[ExI] DeepMind wins Game1 in Go championship Match
sparge at gmail.com
Thu Mar 10 13:07:24 UTC 2016
On Wed, Mar 9, 2016 at 8:22 PM, spike <spike66 at att.net> wrote:
> Dave Sill wrote:
> >…If all you want is a system that can play chess or go, that's clearly
> doable. But these are more simulated intelligence than artificial
> Ja. Any task transitions from intelligence to simulated intelligence the
> minute we figure out the algorithm to do it.
No, that's not what I mean. Building a table of all of the possible
tic-tac-toe games and playing perfectly by consulting it isn't
intelligence. Intelligence is determining that by constructing such a table
one can play perfectly.
> >… Produce a system that can be taught any game the way a human learns it,
> and can learn to play it well via playing and studying the game, and *that*
> will be AI…-Dave
> On the contrary sir, for this has been done, first with tic-tac-toe and
> later with checkers. I haven’t checked on later progress, but I think the
> algorithms never get all that good just by looking at games.
Firstly, no, this hasn't been done. I said "Produce a system that can be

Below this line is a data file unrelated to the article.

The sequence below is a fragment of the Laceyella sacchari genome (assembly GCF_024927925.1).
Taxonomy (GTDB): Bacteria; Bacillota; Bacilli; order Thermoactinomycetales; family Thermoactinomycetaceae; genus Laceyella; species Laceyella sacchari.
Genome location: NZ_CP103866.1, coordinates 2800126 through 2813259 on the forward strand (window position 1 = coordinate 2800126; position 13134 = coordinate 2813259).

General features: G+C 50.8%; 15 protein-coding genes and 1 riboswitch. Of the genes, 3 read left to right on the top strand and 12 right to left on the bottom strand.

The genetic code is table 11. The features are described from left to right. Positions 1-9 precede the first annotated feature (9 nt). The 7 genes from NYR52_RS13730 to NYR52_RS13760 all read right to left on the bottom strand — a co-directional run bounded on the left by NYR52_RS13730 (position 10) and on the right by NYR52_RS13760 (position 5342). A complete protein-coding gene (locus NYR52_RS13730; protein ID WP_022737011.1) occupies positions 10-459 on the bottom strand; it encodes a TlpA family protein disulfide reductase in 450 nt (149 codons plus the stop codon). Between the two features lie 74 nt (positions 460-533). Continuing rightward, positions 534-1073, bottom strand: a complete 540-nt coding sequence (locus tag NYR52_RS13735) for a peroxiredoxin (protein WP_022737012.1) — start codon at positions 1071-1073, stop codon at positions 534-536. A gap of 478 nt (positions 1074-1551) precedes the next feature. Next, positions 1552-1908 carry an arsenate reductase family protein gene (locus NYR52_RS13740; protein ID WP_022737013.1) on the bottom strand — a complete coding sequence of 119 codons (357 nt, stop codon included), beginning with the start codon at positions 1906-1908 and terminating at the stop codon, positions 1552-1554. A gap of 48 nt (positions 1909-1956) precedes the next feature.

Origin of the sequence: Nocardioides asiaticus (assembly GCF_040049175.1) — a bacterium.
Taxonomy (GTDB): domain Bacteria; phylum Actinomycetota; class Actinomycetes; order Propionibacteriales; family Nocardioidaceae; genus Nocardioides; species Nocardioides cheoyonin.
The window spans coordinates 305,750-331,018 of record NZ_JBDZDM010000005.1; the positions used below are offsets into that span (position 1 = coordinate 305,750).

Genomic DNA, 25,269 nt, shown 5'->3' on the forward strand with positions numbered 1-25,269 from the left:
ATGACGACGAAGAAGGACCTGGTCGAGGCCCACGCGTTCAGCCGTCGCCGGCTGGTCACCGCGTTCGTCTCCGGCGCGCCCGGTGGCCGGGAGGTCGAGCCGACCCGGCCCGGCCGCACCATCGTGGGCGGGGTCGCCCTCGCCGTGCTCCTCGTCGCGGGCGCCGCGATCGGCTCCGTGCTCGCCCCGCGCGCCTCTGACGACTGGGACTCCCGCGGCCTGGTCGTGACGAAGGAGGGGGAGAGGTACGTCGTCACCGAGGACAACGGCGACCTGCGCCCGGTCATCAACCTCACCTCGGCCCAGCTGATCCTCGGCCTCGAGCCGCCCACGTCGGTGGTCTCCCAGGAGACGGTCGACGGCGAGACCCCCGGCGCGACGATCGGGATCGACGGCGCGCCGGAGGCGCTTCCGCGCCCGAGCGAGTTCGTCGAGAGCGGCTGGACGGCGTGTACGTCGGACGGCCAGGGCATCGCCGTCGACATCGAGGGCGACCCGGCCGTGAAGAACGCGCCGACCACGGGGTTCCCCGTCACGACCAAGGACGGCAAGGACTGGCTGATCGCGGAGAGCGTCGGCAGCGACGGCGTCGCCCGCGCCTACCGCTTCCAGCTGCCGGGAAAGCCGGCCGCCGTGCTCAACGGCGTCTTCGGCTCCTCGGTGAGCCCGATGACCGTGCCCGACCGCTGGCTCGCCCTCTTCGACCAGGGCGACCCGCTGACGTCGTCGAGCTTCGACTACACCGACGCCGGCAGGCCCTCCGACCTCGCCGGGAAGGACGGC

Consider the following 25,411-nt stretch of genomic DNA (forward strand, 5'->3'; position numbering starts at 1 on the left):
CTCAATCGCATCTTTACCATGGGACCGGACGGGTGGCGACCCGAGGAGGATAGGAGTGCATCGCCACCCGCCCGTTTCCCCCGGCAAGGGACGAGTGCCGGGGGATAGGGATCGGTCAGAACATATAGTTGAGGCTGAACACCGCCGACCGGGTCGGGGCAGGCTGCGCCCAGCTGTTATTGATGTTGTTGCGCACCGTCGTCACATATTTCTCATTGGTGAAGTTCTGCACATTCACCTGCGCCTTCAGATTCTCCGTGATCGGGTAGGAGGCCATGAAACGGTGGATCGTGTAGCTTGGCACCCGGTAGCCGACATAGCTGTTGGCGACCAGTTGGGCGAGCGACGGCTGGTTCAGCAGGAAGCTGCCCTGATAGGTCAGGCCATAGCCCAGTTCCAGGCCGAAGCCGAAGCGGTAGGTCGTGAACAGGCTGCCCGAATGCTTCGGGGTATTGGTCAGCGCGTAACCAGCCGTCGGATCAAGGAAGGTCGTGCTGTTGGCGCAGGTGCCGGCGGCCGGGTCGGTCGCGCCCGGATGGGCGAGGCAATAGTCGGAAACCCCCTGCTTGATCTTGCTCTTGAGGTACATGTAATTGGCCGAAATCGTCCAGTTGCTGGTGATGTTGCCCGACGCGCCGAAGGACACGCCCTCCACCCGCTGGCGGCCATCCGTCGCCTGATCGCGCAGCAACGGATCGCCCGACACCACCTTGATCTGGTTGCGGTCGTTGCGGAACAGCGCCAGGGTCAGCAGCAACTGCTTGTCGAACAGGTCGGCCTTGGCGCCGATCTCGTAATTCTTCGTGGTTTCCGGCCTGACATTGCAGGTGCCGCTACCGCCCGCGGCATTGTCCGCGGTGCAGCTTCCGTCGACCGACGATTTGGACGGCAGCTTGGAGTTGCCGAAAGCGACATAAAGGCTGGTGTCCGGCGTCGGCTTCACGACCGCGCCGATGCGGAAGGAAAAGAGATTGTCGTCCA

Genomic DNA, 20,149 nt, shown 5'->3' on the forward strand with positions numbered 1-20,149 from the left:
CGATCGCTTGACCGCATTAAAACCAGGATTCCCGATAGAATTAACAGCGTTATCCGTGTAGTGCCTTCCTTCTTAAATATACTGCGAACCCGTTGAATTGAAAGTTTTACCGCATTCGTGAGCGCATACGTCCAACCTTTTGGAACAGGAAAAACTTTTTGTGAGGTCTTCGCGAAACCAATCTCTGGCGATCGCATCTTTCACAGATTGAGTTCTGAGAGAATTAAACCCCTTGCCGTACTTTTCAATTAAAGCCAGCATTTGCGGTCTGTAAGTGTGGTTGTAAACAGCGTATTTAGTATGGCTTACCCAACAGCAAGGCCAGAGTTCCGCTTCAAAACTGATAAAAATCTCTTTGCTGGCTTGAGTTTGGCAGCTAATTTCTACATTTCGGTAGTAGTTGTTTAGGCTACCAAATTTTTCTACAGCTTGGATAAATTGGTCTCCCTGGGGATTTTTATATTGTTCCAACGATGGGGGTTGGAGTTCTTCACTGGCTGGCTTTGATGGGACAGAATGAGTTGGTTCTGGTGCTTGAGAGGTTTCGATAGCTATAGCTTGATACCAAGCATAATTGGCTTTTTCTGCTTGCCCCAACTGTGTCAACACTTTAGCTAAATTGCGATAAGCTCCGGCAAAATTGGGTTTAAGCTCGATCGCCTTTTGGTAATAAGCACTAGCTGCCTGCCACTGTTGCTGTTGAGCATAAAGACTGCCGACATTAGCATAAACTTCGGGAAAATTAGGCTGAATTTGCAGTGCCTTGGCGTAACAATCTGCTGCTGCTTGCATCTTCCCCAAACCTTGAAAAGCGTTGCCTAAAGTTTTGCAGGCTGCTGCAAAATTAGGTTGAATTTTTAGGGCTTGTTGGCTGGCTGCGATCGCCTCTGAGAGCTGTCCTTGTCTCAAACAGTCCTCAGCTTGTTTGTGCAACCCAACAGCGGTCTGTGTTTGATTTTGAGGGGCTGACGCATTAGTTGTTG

taught any game the way a human learns it". Has not been done. Second, the
fact that "algorithms never get all that good just by looking at games" is
exactly my point: there's no inherent intelligence in the algorithms.
Siri is already smarter and a better conversationalist than most teenagers,
> most of whom seem to communicate using a lookup table. The point is we *
> *still** don’t have a working definition for what is machine
> intelligence, for we insist on constantly moving the goalposts.
Doing something that seems clever but isn't really is a neat trick, but
human-level intelligence is much, much more than that. The goalposts
haven't moved, we just haven't made any real progress in AI.
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